'A beautiful soul' - Albuquerque Journal

‘A beautiful soul’

Ira Wilson, left, executive director of the Santa Fe Indian Market, stands with Jackie Bread (Blackfeet) as she gets emotional Friday accepting the Best of Show Award for the 2019 Santa Fe Indian Market. (Eddie Moore/Journal)
This beaded portrait by Jackie Bread (Blackfeet) was honored Friday with the Best of Show Award for the 2019 Santa Fe Indian Market. (Eddie Moore/Journal)
Dana Warrington, Menominee/Potawatomi, won best of classification in diverse art forms with his beaded otter at the Santa Fe Indian Market. (Eddie Moore/Journal)

SANTA FE – This year’s Santa Fe Indian Market honors the strength and resilience of indigenous women.

“And that’s where I got the inspiration for this piece,” said Jackie Bread (Blackfeet), who won the 2019 Best of Show on Friday for her beaded portrait of her great-great aunt.

Bread, who also won Best of Show in 2013 for a beaded hat box that included feathered portraits of her loved ones, is one of about 1,000 Native American artists from more than 200 federally recognized tribes participating in the 98th Santa Fe Indian Market.

In the market, put on by the Southwestern Association for Indian Arts, the artists will show and sell their work in booths on Santa Fe’s Plaza and surrounding streets today and Sunday.

Complementary events, such as pottery demonstrations, musical performances and panel discussions covering issues affecting indigenous people, will be held at various downtown locations.

No admission is charged to the market, which draws more than 115,000 people each year.

Bread, whose booth No. 638 is on the Plaza, says this is her 21st at Indian Market.

“This is always unbelievable, to be selected for anything, let alone Best of Show,” said Bread, whose portrait was also the winner in the beadwork/quillwork category. “It is such a huge thing. It seems impossible.”

The portrait Bread created seems impossible, too. Most of the thousands of beads that make up the portrait are size 15 – 1.3 mm – or about the size of a pinhead.

“The necklace is, like, crystals,” she said. “And I put some freshwater pearls in the background. Otherwise, it’s just all glass beads – teeny glass beads.”

It’s a tedious process.

“I worked on it all summer – literally all summer – and that’s a long time for me,” she said. “I don’t work on anything else. Some people work on several projects. I work on one thing so I can kind of keep that continuity going.”

Asked how she goes about her work, Bread said, “Most of it is like a two-needle process, where I’m carrying the beads on one thread and sewing the beads down with another thread. … It takes time, but it’s one of those things where you kind of lose yourself in it and lose track of time.”

The portrait of her bespectacled great-great aunt with long black braids and traditional dress against a tapestry background is bespeckled with turquoise, purple, blue and rust-colored beads. It’s based on a photograph she found.

“I like vintage photographs, and there’s not a lot of photographs of indigenous women. So I started looking through my personal photos, and I had this one,” said Bread, who grew up in Browning, Montana, on the Blackfeet reservation and now lives in Great Falls. “It was just a candid snapshot someone had taken, and I really liked it. It speaks to me.”

The photograph was probably taken in the early 1960s when her great-great aunt was about 60 years old, she said.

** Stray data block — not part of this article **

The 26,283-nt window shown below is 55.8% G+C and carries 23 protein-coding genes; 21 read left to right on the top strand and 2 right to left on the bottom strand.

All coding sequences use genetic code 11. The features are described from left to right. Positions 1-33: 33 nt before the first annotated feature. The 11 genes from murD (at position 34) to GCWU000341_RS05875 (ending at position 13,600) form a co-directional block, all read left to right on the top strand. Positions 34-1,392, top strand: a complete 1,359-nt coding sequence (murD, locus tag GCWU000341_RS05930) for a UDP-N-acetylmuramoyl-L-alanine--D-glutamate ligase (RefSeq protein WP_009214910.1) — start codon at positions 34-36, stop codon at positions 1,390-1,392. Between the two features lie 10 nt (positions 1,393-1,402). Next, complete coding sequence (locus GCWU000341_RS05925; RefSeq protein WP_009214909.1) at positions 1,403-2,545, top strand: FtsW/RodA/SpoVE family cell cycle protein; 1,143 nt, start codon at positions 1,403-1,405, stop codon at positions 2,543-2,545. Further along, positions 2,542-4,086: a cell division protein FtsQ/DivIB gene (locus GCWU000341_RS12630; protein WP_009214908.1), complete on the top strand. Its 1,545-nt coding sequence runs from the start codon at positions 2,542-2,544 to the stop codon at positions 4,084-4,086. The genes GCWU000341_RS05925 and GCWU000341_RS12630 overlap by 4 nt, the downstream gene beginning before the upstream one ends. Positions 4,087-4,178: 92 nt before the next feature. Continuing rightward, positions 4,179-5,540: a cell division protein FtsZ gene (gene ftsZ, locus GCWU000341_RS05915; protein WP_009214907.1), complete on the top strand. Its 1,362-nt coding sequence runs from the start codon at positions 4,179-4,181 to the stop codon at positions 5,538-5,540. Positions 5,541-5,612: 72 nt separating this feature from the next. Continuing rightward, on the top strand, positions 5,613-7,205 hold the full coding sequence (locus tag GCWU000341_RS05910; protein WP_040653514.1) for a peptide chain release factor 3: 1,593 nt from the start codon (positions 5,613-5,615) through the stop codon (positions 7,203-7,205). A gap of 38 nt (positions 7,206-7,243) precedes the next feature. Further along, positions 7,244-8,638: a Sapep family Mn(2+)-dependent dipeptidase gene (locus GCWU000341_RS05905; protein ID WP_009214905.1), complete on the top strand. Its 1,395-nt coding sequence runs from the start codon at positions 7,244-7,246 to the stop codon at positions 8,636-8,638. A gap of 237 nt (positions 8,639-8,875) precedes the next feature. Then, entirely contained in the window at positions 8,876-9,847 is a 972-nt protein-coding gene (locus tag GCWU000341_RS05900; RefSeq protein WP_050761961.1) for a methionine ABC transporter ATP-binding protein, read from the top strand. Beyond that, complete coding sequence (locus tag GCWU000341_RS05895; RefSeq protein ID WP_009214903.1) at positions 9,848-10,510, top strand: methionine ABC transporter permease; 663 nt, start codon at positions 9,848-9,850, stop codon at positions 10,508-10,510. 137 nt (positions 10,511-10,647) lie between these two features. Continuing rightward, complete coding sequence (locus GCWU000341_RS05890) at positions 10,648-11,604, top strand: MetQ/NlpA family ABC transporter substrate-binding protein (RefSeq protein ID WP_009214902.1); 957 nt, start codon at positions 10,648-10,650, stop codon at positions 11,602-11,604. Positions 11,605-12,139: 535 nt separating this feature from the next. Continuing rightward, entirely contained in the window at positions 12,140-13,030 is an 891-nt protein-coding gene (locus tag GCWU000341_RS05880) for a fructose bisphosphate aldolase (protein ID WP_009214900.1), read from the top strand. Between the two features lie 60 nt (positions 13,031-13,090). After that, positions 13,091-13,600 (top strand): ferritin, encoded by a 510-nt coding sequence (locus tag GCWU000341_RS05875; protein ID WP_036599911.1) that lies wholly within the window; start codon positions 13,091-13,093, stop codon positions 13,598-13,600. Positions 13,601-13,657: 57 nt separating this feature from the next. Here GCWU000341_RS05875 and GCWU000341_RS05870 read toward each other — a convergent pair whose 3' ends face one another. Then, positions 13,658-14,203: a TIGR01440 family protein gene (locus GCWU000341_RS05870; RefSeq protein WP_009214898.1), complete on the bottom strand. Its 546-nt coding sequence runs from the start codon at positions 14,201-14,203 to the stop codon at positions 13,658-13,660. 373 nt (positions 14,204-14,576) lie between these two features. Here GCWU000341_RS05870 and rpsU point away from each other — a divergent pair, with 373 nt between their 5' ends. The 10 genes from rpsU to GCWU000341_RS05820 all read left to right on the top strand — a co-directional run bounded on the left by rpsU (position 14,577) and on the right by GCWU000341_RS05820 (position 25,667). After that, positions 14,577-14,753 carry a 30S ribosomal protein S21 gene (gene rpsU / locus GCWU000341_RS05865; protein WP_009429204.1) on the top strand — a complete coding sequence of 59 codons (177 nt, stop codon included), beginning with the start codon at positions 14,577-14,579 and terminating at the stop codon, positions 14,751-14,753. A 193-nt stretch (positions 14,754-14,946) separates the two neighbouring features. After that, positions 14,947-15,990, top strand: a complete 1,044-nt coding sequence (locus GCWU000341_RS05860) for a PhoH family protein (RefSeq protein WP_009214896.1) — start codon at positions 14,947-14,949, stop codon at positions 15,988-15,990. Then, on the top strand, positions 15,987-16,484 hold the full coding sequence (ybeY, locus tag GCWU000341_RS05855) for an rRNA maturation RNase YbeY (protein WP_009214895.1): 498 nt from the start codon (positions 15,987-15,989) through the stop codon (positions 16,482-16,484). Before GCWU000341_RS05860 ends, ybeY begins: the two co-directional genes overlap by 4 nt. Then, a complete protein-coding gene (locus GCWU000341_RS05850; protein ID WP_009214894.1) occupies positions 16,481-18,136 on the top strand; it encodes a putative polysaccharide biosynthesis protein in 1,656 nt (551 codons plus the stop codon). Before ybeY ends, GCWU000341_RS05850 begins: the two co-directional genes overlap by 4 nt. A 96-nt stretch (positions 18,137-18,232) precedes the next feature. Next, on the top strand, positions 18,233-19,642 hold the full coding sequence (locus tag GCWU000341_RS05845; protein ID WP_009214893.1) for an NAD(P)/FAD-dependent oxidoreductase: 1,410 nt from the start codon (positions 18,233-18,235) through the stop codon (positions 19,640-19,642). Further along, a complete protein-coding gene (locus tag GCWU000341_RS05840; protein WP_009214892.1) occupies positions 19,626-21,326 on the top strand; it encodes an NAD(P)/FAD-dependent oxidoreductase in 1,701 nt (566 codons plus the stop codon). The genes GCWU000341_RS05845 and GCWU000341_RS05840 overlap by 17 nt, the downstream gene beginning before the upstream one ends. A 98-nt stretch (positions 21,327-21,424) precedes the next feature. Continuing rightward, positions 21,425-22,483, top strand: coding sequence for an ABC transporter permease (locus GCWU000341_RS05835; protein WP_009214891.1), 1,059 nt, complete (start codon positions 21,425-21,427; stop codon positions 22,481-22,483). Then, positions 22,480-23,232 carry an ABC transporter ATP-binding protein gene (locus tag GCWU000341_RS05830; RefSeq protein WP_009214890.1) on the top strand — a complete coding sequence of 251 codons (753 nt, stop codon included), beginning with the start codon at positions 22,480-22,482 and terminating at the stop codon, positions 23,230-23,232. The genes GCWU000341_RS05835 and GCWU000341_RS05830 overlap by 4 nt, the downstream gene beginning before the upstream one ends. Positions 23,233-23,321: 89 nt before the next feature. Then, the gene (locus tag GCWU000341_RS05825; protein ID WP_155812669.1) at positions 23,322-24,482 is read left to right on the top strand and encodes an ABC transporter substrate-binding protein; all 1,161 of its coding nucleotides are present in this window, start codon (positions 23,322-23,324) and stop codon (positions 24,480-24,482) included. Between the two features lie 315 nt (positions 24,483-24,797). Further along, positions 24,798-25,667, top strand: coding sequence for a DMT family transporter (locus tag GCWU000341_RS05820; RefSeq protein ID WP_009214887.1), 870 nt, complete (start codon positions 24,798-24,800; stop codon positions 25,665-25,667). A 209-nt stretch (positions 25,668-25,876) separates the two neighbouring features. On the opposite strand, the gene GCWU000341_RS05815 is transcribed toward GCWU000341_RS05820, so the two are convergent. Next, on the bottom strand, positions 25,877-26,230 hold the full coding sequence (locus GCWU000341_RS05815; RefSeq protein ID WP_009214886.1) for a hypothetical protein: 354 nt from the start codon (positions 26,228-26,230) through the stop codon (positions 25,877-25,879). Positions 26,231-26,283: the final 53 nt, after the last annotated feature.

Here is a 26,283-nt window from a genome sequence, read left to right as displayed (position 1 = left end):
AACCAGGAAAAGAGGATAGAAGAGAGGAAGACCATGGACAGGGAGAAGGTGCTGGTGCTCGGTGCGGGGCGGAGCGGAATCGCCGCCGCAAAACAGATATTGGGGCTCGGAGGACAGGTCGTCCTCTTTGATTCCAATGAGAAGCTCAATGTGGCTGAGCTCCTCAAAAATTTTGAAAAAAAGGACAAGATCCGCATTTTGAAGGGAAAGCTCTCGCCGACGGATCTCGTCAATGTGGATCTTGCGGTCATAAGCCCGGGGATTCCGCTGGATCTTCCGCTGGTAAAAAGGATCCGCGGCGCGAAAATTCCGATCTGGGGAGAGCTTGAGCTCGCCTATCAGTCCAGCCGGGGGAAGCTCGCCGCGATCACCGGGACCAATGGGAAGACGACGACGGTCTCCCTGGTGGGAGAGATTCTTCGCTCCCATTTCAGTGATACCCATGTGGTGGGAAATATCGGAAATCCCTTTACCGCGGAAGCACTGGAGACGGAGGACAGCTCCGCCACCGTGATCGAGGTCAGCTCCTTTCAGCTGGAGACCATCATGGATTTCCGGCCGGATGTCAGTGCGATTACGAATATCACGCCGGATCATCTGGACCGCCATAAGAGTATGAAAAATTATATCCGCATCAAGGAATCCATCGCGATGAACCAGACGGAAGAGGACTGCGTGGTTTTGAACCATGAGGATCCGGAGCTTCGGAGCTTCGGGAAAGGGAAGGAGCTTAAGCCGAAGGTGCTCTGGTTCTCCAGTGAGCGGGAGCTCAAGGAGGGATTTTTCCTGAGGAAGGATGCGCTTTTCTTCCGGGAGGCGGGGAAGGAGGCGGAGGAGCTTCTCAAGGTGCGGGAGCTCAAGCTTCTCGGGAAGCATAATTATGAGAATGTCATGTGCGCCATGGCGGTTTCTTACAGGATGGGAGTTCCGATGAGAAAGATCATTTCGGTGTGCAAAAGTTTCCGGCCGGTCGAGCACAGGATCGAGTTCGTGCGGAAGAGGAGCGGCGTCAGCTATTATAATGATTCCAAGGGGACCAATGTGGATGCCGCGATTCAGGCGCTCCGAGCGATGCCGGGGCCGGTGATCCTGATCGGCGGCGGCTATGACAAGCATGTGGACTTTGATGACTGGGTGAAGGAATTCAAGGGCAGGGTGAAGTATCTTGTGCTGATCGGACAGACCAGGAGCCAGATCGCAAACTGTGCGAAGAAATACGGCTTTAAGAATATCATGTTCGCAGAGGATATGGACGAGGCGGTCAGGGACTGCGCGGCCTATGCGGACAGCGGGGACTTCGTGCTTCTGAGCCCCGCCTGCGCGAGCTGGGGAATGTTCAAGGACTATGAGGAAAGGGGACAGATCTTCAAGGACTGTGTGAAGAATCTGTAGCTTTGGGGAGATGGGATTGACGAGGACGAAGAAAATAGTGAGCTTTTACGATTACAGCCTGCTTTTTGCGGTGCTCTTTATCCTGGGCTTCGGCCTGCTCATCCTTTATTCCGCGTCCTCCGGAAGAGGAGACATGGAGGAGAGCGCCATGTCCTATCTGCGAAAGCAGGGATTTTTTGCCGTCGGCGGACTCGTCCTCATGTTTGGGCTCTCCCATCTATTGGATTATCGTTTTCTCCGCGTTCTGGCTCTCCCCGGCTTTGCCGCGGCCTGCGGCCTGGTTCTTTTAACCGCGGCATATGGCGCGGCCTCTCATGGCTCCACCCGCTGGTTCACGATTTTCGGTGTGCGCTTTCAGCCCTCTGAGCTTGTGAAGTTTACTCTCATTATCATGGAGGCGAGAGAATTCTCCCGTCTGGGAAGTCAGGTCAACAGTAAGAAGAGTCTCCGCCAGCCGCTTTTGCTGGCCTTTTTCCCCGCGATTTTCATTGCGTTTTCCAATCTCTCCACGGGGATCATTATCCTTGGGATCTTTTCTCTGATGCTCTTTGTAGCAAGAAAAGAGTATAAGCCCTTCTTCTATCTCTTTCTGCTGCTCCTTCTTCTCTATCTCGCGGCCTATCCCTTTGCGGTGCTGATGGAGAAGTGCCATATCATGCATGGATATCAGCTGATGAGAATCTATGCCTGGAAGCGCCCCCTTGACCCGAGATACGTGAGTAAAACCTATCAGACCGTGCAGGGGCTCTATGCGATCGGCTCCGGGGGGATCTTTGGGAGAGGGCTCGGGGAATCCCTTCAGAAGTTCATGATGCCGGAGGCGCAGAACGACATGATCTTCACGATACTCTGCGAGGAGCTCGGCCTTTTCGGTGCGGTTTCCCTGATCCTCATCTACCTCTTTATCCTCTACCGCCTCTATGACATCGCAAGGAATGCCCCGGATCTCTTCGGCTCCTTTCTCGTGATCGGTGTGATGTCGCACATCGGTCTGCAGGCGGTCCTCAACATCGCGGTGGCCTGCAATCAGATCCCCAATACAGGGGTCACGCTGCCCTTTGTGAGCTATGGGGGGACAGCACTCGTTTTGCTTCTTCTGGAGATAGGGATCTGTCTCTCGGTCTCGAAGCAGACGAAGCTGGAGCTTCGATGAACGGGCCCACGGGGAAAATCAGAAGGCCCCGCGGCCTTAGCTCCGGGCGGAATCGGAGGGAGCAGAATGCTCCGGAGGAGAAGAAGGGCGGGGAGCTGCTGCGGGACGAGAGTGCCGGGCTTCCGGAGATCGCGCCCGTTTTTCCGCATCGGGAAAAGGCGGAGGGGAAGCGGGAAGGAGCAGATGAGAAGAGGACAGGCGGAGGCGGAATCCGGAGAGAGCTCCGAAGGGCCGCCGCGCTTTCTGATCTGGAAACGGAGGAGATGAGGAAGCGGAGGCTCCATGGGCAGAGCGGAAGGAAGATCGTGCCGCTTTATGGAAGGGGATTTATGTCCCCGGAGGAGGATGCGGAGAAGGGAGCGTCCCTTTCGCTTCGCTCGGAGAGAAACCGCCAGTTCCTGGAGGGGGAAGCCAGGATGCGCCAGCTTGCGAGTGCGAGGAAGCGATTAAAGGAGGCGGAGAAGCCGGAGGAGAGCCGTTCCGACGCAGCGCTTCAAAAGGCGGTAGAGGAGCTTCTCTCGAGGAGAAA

Bread remembers her Aunt Cecile, but she didn’t know her well. She recalls visiting her in a nursing home in the 1970s, but, by then, she had suffered a stroke.

“Everything I’ve heard about her, she was just an amazing person,” she said. “She had such a beautiful soul, and her family was such a beautiful family.”

Even though she has won Best of Show before, Bread said this time was even more special.

“At this point in my life, I really need that now,” said Bread, who had to call upon her own strength and resilience to complete the work. She said that she has been dealing with some family issues and that life has been a bit of a roller coaster ride lately.

“It took a lot of clearing the way to be able to work on this, and a lot of emotion went into it,” she said.

Tonight, the Indian Market Gala will be held at the Santa Fe Community Convention Center. The gala and auction serve as a fundraiser for SWAIA and this year’s will honor New Mexico U.S. Rep. Deb Haaland (Laguna Pueblo).

Among the items to be auctioned will be drums hand-decorated by Haaland and other female Native artists. Some of the proceeds from the auction will go to the Coalition to Stop Violence Against Native Women.

The theme of tonight’s affair is “Rise and Remember: Honoring the Resilience of Native Women.” Getting inside will be tough if you don’t have a ticket already – ticket sales ended Friday afternoon.

Indian Market closes Sunday with the annual haute couture fashion show, which has grown in recent years to become one of the market’s most popular features.

According to a news release, it highlights the creations of Indigenous fashion designers who draw from “their cultural past to create clothing, jewelry and accessories that embody the essence of ancestral memory, while creating innovative designs representing the now.”

The fashion show takes place at the Santa Fe Community Convention Center at 4 p.m. Tickets are $10-$25, or $150 for VIP entry that includes access to a lounge before the show and a meet-and-greet afterward. Ticket sales end at 5 p.m. today. Go to swaia.org/indian-market/haute-couture-fashion-show/.

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